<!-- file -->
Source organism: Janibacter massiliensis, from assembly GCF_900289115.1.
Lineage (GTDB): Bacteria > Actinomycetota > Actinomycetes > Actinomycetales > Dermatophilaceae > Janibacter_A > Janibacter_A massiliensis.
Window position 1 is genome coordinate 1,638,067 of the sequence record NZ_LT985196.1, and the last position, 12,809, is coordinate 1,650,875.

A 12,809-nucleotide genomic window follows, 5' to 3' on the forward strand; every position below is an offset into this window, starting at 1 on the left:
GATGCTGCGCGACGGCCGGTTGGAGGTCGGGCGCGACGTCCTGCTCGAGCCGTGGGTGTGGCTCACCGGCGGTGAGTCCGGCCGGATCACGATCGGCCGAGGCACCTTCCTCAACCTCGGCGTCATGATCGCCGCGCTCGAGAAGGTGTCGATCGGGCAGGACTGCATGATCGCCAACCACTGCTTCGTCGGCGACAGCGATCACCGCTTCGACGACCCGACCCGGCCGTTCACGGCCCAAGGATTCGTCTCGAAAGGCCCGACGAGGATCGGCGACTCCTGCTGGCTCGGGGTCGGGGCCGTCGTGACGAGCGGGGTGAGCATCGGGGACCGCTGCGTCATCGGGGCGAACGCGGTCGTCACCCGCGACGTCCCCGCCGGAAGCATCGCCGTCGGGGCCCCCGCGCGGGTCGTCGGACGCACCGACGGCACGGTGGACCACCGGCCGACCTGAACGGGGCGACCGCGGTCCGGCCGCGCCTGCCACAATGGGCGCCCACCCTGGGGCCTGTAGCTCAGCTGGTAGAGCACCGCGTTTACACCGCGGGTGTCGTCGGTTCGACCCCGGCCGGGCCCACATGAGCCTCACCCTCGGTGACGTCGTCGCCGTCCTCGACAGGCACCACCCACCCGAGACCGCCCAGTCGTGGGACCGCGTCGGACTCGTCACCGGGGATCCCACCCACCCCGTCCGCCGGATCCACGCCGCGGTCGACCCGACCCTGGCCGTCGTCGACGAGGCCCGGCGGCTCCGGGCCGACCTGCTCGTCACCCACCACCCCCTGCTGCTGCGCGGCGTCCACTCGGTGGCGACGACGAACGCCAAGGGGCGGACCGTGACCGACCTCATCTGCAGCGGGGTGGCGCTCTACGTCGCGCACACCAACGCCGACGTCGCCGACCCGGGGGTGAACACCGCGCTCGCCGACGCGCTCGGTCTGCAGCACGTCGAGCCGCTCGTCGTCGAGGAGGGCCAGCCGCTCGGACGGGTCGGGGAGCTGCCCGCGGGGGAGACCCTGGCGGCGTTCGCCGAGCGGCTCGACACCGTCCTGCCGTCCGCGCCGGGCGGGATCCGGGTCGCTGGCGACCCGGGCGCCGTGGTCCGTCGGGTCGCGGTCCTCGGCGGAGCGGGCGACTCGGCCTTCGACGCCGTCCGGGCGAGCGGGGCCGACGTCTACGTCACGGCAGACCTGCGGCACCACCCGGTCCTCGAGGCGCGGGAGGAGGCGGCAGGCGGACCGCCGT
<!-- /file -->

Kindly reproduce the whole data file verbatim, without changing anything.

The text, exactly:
Source organism: Janibacter massiliensis, from assembly GCF_900289115.1.
Lineage (GTDB): Bacteria > Actinomycetota > Actinomycetes > Actinomycetales > Dermatophilaceae > Janibacter_A > Janibacter_A massiliensis.
Window position 1 is genome coordinate 1,638,067 of the sequence record NZ_LT985196.1, and the last position, 12,809, is coordinate 1,650,875.

A 12,809-nucleotide genomic window follows, 5' to 3' on the forward strand; every position below is an offset into this window, starting at 1 on the left:
GATGCTGCGCGACGGCCGGTTGGAGGTCGGGCGCGACGTCCTGCTCGAGCCGTGGGTGTGGCTCACCGGCGGTGAGTCCGGCCGGATCACGATCGGCCGAGGCACCTTCCTCAACCTCGGCGTCATGATCGCCGCGCTCGAGAAGGTGTCGATCGGGCAGGACTGCATGATCGCCAACCACTGCTTCGTCGGCGACAGCGATCACCGCTTCGACGACCCGACCCGGCCGTTCACGGCCCAAGGATTCGTCTCGAAAGGCCCGACGAGGATCGGCGACTCCTGCTGGCTCGGGGTCGGGGCCGTCGTGACGAGCGGGGTGAGCATCGGGGACCGCTGCGTCATCGGGGCGAACGCGGTCGTCACCCGCGACGTCCCCGCCGGAAGCATCGCCGTCGGGGCCCCCGCGCGGGTCGTCGGACGCACCGACGGCACGGTGGACCACCGGCCGACCTGAACGGGGCGACCGCGGTCCGGCCGCGCCTGCCACAATGGGCGCCCACCCTGGGGCCTGTAGCTCAGCTGGTAGAGCACCGCGTTTACACCGCGGGTGTCGTCGGTTCGACCCCGGCCGGGCCCACATGAGCCTCACCCTCGGTGACGTCGTCGCCGTCCTCGACAGGCACCACCCACCCGAGACCGCCCAGTCGTGGGACCGCGTCGGACTCGTCACCGGGGATCCCACCCACCCCGTCCGCCGGATCCACGCCGCGGTCGACCCGACCCTGGCCGTCGTCGACGAGGCCCGGCGGCTCCGGGCCGACCTGCTCGTCACCCACCACCCCCTGCTGCTGCGCGGCGTCCACTCGGTGGCGACGACGAACGCCAAGGGGCGGACCGTGACCGACCTCATCTGCAGCGGGGTGGCGCTCTACGTCGCGCACACCAACGCCGACGTCGCCGACCCGGGGGTGAACACCGCGCTCGCCGACGCGCTCGGTCTGCAGCACGTCGAGCCGCTCGTCGTCGAGGAGGGCCAGCCGCTCGGACGGGTCGGGGAGCTGCCCGCGGGGGAGACCCTGGCGGCGTTCGCCGAGCGGCTCGACACCGTCCTGCCGTCCGCGCCGGGCGGGATCCGGGTCGCTGGCGACCCGGGCGCCGTGGTCCGTCGGGTCGCGGTCCTCGGCGGAGCGGGCGACTCGGCCTTCGACGCCGTCCGGGCGAGCGGGGCCGACGTCTACGTCACGGCAGACCTGCGGCACCACCCGGTCCTCGAGGCGCGGGAGGAGGCGGCAGGCGGACCGCCGT